By Catherine Shanahan and Seán Ó Riordan
The Cork Mail Centre in Little Island is to close with the loss of 216 jobs, affecting 240 people. An Post officials travelled to Little Island last night to inform employees that the closure of the sorting centre will occur on a phased basis between September 2019 and March 2020.
An Post said the closure will result in annual savings of €11 million.
In a statement, An Post said staff will be offered:
Speculation around the future of the centre, one of four nationwide, has been rife for some time.
The possibility of job losses was raised in the Dáil last November. Labour Party TD Seán Sherlock told the Dáil that he had been informed that the Little Island centre had been earmarked for closure.
He warned that this would “have a devastating effect on postal services in the southern region”.
He said such a move would be “unconscionable”. Last night, An Post said it was engaged with the Communications Workers Union (CWU) “to ensure the best possible outcome for all the CMC staff”.
It said the closure of a mail centre was considered by the Labour Court in its recommendation of September 2017. However, the remaining three centres — Portlaoise, Athlone and Dublin — are unaffected.
Statement by Little Island Business Association on the closure of the An Post Cork Mail Centre in Little Island pic.twitter.com/gVvPctUOg5— LIBA Cork (@LIBA_Cork) June 27, 2019
An Post said the Cork plant was “operating at below 25% capacity as mail volumes decline at around 7% per annum due to customers moving from the old world of letters to the new world of parcels and e-commerce”.
The company said the €11m annual savings that will result from the plant closure “will enable An Post to invest more rapidly in its parcels infrastructure nationally, locally, and in the automation of parcel sorting”.
It said parcel volumes have grown by 60% since An Post actively re-entered the parcels market in 2017. The statement said the company intends to invest €15m in parcels infrastructure across Cork City and the wider region over the next three years.
Cork’s GPO on Oliver Plunkett St is due to undergo a major refurbishment and over 1000 parcel lockers will be installed across and city an county to make collection more convenient for customers. Of the 240 people working at the centre, two-thirds are employed on part-time basis.
Employees were told the news at around 11pm last night when most of the staff were in attendance as mail is sorted overnight.
Garrett Bridgeman, managing director of An Post Mails and Parcels, said it was “a very tough day for the staff at Cork Mail Centre who have delivered a consistently high level of performance over the years”.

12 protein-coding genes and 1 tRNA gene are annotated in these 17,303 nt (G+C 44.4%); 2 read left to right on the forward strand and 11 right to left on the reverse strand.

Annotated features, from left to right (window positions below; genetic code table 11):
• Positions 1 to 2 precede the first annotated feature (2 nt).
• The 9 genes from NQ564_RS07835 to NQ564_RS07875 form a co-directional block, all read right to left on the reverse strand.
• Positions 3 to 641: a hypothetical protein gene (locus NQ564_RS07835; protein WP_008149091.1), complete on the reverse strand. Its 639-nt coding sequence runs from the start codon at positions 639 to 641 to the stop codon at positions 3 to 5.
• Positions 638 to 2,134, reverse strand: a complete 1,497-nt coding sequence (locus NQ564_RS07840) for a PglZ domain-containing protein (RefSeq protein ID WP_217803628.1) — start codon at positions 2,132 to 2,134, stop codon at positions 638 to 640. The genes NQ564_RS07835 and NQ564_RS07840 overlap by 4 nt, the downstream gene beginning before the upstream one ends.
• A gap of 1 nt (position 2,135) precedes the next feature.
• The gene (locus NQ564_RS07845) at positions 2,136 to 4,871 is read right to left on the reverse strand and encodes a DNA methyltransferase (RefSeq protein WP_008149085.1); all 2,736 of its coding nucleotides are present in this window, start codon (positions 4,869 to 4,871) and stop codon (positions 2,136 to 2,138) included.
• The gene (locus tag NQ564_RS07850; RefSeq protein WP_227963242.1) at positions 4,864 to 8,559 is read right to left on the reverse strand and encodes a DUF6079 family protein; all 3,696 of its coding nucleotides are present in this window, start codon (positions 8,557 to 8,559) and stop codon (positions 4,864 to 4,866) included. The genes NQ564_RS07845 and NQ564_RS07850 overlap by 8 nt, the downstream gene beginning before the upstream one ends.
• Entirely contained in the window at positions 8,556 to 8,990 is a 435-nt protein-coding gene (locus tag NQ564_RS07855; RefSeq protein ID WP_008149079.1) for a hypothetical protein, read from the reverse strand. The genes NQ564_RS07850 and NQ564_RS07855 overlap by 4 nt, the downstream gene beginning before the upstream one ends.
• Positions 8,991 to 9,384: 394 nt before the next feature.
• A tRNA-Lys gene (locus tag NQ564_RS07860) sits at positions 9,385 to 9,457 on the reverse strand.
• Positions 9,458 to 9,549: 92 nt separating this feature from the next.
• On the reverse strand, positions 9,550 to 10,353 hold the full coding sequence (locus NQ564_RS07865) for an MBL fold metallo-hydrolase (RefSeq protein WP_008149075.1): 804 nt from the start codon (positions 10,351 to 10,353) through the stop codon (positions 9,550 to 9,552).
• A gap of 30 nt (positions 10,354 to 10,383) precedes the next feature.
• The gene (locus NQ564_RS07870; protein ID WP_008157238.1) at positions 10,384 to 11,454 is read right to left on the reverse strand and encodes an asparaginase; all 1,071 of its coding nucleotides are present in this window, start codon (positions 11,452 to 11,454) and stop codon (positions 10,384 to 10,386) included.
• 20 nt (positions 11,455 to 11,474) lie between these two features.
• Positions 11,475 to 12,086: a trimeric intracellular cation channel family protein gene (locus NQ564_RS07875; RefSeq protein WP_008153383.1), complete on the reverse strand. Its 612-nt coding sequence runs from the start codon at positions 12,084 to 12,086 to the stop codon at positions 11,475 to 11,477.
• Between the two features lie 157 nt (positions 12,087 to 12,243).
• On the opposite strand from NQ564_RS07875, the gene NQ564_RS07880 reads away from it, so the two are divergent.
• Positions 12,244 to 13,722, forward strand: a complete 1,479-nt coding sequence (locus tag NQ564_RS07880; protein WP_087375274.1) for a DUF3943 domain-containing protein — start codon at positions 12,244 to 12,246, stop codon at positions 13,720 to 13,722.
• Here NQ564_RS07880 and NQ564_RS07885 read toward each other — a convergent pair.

“The closure is simply due to the global trend of mail volume decline which has led to significant over-capacity in the mails system.
“Our priority is to look after our employees who have given great service to An Post by providing alternative employment options, good redundancy terms, further education grants and active access to other employers,” he said.
An Post CEO David McRedmond, said An Post was responsible for its own finances and had worked hard to return to profit and growth.
“The company’s task now is to develop long-term sustainability. Closing the Cork letters’ facility is a tough but necessary step as we invest in the new world of parcels for our customers.
“I want to be sure of two things: first, sustainability is about decent work and we will look after our employees as well as possible; and second, I want Cork to be the first city in Ireland to benefit from the new parcels infrastructure for customers.”
Reacting to last night’s announcement by An Post, the Communications Workers’ Union said it was “extremely disappointed” with the company’s decision
The Union said that the decision will be “devastating news to those affected” and that it will have detailed negotiations with An Post to ensure that those workers losing their jobs are supported in rebuilding their lives and careers.
Sean McDonagh, CWU National Executive Officer and Deputy General Secretary said: “Our concern now as a result of this decision must be with the staff of the Cork Mail Centre and their families, and the CWU will seek to ensure that redundancies are voluntary to the greatest extent possible.
Mr McDonagh said that despite the turnaround in the wider An Post business, in particular extensive growth in parcels and packets volume, it is clear that letter mail volumes continue to decline which has had implications for mail handling services around the country.
Mr McDonagh said that since becoming aware of An Post’s intention to close the Cork Mail Centre, the CWU had agreed provisional arrangements to deal with the difficult situation facing their members at the Cork centre.
He said the Company has assured the CWU that it will deal with the closure and its impacts on workers affected in a sensitive manner, and will work closely with the Union in addressing all issues which may arise. In this regard, CWU has agreed the following immediate steps:
A full ‘outplacement programme’ similar to that which took place in the recent GPO HQ FTE reduction process will be implemented. This will involve financial, career and other advice for all staff directly impacted by the closure of the CMC.
As part of the ‘outplacement programme’ the Company will hold a ‘jobs forum’ in the Cork Mail Centre with local employers who are currently undertaking recruitment campaigns being invited to attend and meet with An Post employees impacted by the closure and who may be interested in exploring new career opportunities outside of An Post.